And finally, the ubiquitous warp and woof of her grand tapestry is undergirded and revealed by Nancy’s extensive background and real life experience as an abstract painter. Her direct art journey provides for all of her readers a sure footed guidance and understanding of how to incorporate all of the revelations of her magical tapestry into the unique life of each and every reader. She engages us with her truth, examples, stories and insight, whisking us away on a magic carpet of joy in the journey through enlightenment.
Facing into your fears, learning to trust yourself and embracing the abandoned self are the basic gold nuggets and key steps to take on the Artist’s Journey. Nancy explores and explains these monumental tasks of the Artist, complete with a weaving of stories from multiple cultures and times.
Trusting yourself is the holy grail of creating, she says. She gives the example of Jacob wrestling with the Angel by the Jabbok River in the Bible. She uses this story to illustrate the truth that to express yourself in art, you first have to master yourself.
Face into your fears, she says. She illustrates the exploration of the artist’s reliance in their own life struggles to enable creativity of inner voice and vision to emerge. She illustrates this importance of struggle as necessity with the story of Dante’s “Divine Comedy.” She shows us how this story reflects a journey into the subconscious mind and the paradox of finding strength and transformation even as you experience powerlessness.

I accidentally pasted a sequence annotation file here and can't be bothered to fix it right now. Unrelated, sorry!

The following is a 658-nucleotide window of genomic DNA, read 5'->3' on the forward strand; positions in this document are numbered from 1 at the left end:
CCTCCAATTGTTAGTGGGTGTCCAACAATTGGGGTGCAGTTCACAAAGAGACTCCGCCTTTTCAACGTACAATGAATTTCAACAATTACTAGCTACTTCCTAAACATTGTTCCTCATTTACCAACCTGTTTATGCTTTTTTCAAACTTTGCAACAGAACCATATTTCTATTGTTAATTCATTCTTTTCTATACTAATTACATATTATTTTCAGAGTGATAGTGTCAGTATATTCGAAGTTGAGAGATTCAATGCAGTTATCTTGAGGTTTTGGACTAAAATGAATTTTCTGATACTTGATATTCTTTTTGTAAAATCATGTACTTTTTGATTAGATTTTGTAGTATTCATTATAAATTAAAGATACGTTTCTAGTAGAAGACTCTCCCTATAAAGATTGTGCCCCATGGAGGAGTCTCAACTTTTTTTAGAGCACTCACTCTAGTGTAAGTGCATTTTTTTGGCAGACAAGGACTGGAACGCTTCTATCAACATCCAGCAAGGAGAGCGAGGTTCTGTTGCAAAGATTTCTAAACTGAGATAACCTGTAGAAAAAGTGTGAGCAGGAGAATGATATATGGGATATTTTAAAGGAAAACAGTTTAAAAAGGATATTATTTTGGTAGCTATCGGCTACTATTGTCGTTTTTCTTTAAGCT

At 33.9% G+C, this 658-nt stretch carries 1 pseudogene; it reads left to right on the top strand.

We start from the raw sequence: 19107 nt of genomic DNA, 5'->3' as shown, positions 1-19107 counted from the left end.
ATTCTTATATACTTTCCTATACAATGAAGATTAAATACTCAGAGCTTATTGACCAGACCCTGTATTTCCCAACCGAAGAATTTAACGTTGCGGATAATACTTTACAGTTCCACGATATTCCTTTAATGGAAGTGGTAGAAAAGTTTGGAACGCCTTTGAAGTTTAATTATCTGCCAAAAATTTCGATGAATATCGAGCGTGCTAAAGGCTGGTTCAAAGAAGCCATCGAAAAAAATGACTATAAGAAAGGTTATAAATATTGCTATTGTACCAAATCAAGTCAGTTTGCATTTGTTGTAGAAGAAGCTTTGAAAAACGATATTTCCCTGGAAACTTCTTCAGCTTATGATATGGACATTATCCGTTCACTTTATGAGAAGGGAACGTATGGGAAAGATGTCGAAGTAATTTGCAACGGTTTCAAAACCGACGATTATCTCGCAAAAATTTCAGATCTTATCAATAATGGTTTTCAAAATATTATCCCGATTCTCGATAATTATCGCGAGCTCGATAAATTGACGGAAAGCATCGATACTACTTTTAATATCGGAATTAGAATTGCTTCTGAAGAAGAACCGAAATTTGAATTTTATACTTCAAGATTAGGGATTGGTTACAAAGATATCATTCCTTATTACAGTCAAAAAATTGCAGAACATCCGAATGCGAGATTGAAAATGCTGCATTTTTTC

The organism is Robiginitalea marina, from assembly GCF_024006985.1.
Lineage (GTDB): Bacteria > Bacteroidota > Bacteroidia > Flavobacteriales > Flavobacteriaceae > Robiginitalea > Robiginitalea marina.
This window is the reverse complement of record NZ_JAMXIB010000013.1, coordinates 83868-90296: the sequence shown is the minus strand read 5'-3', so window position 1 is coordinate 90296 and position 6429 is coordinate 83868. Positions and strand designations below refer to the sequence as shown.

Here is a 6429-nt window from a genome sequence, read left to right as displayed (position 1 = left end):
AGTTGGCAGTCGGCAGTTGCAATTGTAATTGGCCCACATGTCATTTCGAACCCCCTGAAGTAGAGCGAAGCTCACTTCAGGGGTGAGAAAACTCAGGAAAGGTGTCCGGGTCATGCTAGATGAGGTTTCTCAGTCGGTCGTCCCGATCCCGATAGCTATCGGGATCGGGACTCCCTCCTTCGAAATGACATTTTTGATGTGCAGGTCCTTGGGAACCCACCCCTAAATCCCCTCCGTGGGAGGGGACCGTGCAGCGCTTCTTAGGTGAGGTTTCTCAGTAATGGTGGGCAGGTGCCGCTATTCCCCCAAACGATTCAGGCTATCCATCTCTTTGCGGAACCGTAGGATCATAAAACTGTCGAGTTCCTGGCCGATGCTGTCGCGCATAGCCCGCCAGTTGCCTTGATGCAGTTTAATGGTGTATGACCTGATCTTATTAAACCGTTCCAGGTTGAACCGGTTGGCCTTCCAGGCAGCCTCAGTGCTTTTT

She reminds us with an example from Clarissa Pinkola Estes’ “Women Who Run With the Wolves” that dying is as essential as birth in the creative process. Facing the dark night of the soul is essential.
Accept the parts of yourself that you have rejected and abandoned, she says. “Invite them back because they have something to teach you,” she says, encouraging us to employ talking to ourselves as a process to turn around Solomon’s Paradox, the age old observation that some are much better at giving advice to others than to themselves. The way you talk to yourself can help release emotional blockage by allowing insight to uncover and allow epiphany through inner dialogue.
Concrete maps and details for proceeding in the Artist’s Journey are the basis of this book, combined with enlightening advice and engaging stories from a myriad of times and cultures. As a professional artist for over 35 years, I will use “The Artist’s Journey” as requisite curriculum for the next 50 years of my creative life. “The Artist’s Journey” by Nancy Hillis is the new Required Reading and Bible of Creating for all Artists and Seekers of Truth in the 21st Century.
Get your “The Artist’s Journey” by Nancy Hillis HERE.
By Nancy Hillis will be released January 27, 2019. Reserve your copy today on Amazon HERE.